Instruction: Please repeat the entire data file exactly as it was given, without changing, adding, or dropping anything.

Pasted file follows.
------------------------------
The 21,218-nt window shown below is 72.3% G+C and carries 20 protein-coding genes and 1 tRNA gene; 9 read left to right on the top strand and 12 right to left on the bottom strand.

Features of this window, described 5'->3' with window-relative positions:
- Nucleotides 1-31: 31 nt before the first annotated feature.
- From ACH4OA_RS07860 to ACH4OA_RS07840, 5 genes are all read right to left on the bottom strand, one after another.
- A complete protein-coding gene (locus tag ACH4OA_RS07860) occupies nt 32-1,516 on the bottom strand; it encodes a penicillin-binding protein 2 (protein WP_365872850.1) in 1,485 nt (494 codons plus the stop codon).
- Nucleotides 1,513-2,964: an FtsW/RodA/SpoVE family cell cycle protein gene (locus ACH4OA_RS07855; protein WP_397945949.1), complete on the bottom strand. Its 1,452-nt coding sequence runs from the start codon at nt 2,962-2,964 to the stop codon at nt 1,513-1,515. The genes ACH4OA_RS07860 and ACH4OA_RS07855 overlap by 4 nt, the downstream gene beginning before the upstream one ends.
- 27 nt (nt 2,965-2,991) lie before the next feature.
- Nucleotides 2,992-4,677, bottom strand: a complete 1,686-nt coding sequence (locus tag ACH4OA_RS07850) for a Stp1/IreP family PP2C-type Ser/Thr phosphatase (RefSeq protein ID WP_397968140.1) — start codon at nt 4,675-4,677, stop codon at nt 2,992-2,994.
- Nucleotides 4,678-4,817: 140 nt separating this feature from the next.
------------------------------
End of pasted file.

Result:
The 21,218-nt window shown below is 72.3% G+C and carries 20 protein-coding genes and 1 tRNA gene; 9 read left to right on the top strand and 12 right to left on the bottom strand.

Features of this window, described 5'->3' with window-relative positions:
- Nucleotides 1-31: 31 nt before the first annotated feature.
- From ACH4OA_RS07860 to ACH4OA_RS07840, 5 genes are all read right to left on the bottom strand, one after another.
- A complete protein-coding gene (locus tag ACH4OA_RS07860) occupies nt 32-1,516 on the bottom strand; it encodes a penicillin-binding protein 2 (protein WP_365872850.1) in 1,485 nt (494 codons plus the stop codon).
- Nucleotides 1,513-2,964: an FtsW/RodA/SpoVE family cell cycle protein gene (locus ACH4OA_RS07855; protein WP_397945949.1), complete on the bottom strand. Its 1,452-nt coding sequence runs from the start codon at nt 2,962-2,964 to the stop codon at nt 1,513-1,515. The genes ACH4OA_RS07860 and ACH4OA_RS07855 overlap by 4 nt, the downstream gene beginning before the upstream one ends.
- 27 nt (nt 2,965-2,991) lie before the next feature.
- Nucleotides 2,992-4,677, bottom strand: a complete 1,686-nt coding sequence (locus tag ACH4OA_RS07850) for a Stp1/IreP family PP2C-type Ser/Thr phosphatase (RefSeq protein ID WP_397968140.1) — start codon at nt 4,675-4,677, stop codon at nt 2,992-2,994.
- Nucleotides 4,678-4,817: 140 nt separating this feature from the next.